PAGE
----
Authorities in Tanzania are looking to technology to help them carry out their business. Unfortunately, business for the courts in Tanzania means locking gays up for at least 30 years in prison. The government announced the creation of an anti-gay surveillance squad that will utilize social media to help track down gays.
The new Tanzanian hit-squad is composed of 17 people who will scour social media for signs of same-sex couples and forced anal examinations are still practiced. It's not clear what fuels the avid homophobia of the government but they are cracking down like never before.
Paul Makonda is the governor of the country's largest city Dar es Salaam and he personally issued the new directive. Makonda announced the news of the creation of the anti-gay squad in a conference on Monday. The 17-man squad will be working to seek out gay couples on social media. Makonda was quoted as saying "these homosexuals boast on social networks."
Related coverage: <a href="https://thegoldwater.com/news/13915-Tanzania-Pardoned-Two-Child-Rapists-But-Called-For-Arrest-Of-Pregnant-Teens">Tanzania Pardoned Two Child Rapists But Called For Arrest Of Pregnant Teens</a>
"Give me their names," Makonda said. "My ad-hoc team will begin to get their hands on them next Monday." That doesn't sound like a very fun place to be, what if someone tags you in some gay porn even if you aren't gay and it shows up in your news feed? The nation governs itself with colonial statues and seeks to defend "moral values".
Tanzania has considered male homosexuality as a moral taboo and has punished it severely for a long time. The British colonial-era statues were first brought into existence in the 19th century and the country still upholds them to this day. Provisions outlined in the Tanzania Penal Code of 1945 states that any person who "has carnal knowledge of any person against the order of nature" could be punished with life imprisonment or at least 30 years.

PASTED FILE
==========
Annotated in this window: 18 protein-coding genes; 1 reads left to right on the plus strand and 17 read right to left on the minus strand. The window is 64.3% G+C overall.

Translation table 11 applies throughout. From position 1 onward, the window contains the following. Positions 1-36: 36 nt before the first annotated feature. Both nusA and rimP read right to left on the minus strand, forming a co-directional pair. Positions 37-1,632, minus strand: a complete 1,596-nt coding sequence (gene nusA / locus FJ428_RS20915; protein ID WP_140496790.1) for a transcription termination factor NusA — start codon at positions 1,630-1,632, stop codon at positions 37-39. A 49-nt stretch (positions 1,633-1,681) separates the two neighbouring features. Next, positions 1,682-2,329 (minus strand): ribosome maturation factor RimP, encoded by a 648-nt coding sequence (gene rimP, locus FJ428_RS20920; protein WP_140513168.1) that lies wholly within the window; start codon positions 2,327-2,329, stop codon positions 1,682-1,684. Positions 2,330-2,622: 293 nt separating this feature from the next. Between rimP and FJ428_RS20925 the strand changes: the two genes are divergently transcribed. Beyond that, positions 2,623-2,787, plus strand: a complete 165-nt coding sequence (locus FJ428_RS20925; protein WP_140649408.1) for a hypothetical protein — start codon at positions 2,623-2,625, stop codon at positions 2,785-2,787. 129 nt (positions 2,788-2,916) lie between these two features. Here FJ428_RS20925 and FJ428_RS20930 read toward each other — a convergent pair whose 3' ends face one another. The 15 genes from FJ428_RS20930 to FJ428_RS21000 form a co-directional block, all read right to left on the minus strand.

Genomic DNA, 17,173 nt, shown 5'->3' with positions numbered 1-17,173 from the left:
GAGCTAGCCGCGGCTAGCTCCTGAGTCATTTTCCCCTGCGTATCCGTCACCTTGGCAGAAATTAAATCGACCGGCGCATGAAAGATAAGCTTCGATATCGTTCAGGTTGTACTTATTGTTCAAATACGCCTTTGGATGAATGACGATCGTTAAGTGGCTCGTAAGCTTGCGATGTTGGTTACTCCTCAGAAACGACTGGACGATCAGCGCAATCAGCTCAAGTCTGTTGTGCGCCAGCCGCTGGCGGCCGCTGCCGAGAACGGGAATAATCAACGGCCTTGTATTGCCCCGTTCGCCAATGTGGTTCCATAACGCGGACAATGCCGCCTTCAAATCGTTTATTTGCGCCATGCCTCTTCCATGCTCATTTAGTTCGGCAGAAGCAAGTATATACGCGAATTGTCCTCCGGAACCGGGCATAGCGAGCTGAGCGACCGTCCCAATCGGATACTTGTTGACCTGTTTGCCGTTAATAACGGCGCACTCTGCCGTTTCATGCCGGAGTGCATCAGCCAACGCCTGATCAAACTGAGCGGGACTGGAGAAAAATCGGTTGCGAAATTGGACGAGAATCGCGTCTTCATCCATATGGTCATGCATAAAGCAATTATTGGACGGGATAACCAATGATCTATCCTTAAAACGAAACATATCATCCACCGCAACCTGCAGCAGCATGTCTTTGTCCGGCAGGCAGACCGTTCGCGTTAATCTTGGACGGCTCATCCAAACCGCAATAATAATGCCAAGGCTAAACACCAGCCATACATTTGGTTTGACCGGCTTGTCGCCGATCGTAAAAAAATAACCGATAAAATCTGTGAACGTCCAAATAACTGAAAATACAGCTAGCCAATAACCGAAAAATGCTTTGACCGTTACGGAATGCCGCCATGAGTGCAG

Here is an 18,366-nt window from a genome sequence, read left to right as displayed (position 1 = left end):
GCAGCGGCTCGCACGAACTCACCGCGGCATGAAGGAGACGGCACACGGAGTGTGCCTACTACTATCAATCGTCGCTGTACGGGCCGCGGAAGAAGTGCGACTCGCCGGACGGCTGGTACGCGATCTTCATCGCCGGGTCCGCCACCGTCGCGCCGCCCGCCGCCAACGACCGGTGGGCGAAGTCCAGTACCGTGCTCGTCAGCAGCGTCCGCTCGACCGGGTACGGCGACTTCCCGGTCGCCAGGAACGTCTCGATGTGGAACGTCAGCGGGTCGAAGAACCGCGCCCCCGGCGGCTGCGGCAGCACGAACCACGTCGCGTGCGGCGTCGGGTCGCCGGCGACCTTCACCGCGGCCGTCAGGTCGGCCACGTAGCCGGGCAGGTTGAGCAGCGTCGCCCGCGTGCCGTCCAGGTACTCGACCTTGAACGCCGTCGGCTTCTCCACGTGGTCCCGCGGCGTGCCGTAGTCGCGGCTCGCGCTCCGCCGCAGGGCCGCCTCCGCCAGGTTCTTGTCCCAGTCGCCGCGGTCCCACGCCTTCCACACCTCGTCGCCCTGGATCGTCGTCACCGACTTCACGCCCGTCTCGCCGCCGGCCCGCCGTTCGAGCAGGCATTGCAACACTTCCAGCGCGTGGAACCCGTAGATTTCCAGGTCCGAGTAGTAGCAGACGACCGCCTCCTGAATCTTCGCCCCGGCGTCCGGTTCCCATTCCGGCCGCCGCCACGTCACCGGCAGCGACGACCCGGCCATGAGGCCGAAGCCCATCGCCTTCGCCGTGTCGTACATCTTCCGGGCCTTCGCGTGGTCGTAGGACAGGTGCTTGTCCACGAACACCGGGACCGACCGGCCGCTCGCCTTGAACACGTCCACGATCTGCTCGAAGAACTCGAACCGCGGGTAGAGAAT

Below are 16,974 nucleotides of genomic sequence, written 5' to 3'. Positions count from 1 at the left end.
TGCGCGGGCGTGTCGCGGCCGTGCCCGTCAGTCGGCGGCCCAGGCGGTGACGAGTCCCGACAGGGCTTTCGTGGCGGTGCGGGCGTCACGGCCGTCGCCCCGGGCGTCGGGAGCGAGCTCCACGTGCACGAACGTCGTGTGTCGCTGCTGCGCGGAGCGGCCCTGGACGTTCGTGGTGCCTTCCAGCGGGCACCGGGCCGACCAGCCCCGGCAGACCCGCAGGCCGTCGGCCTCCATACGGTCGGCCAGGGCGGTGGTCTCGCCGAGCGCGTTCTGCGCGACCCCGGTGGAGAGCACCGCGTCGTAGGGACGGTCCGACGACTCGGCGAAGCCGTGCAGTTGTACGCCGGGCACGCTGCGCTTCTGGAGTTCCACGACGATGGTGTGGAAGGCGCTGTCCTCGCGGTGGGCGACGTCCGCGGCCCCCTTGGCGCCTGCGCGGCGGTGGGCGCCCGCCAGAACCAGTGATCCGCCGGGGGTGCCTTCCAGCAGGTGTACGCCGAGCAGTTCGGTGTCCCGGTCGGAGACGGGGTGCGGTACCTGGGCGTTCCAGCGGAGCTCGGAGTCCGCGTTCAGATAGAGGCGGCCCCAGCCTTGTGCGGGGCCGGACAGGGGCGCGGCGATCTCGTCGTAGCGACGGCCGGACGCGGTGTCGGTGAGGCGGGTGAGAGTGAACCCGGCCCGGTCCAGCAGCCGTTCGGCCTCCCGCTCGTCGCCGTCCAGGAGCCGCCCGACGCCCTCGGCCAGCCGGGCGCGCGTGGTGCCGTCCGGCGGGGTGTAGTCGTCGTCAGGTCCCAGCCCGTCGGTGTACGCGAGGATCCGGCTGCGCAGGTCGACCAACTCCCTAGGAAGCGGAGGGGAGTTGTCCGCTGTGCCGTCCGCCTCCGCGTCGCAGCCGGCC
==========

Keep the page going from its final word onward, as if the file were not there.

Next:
Tanzania is just one of 37 Commonwealth member-states that still uphold the colonial sodomy laws. Other members of the Commonwealth member-states such as South Africa, India and Belize have all done away with the archaic statutes. British Prime Minister Theresa May spoke of the "deep regrets" over Britain's anti-gay colonial legacy and said, "Nobody should face discrimination and persecution because of who they are or who they love."
Related coverage: <a href="https://thegoldwater.com/news/27868-Tanzanian-Conjoined-Twins-Pass-Away-At-21">Tanzanian Conjoined Twins Pass Away At 21</a>
Prime Minister May added, "The UK stands ready to support any Commonwealth nation wanting to reform outdated legislation that makes such discrimination possible." The Tanzanian government has not been interested in changing its own statues despite the international condemnation. In 2017, Home Affairs Minister Mwigulu Nchemba said that "those who want to campaign for gay rights should find another country that allows those things".
The creation of the social media hit-squad for gays is the latest action taken by the government to crack down on the Tanzanian LGBTQ community. Since the election of President John Magufuli in 2015, the country's western partners have given him a nod of support for his corruption purges but his rigid morality policing has gone unchanged. President Magufuli has even been nicknamed "The Bulldozer" for his stubborn adherence to the old laws.
<img src="https://media.8ch.net/file_store/07b7f7bb2f63222dc3fec23e9680409d17d66960e580915a2b6b4fc09fa6efd4.jpg" style="max-height:640px;max-width:360px;">
<span style="margin-top:15px;rgba(42,51,6,0.7);font-size:12px;">Sadi Said</span>
Tanzania shut down 40 HIV testing and treatment centers simply for the fact they helped men who had sex with men. Those who needed to seek treatment for HIV or AIDS would now have to go to public health facilities and face forced anal examinations. One victim of this procedure told Buzzfeed News he felt like he had "gone somewhere and gotten raped" after the exam.
Tips? Info? Send me a message!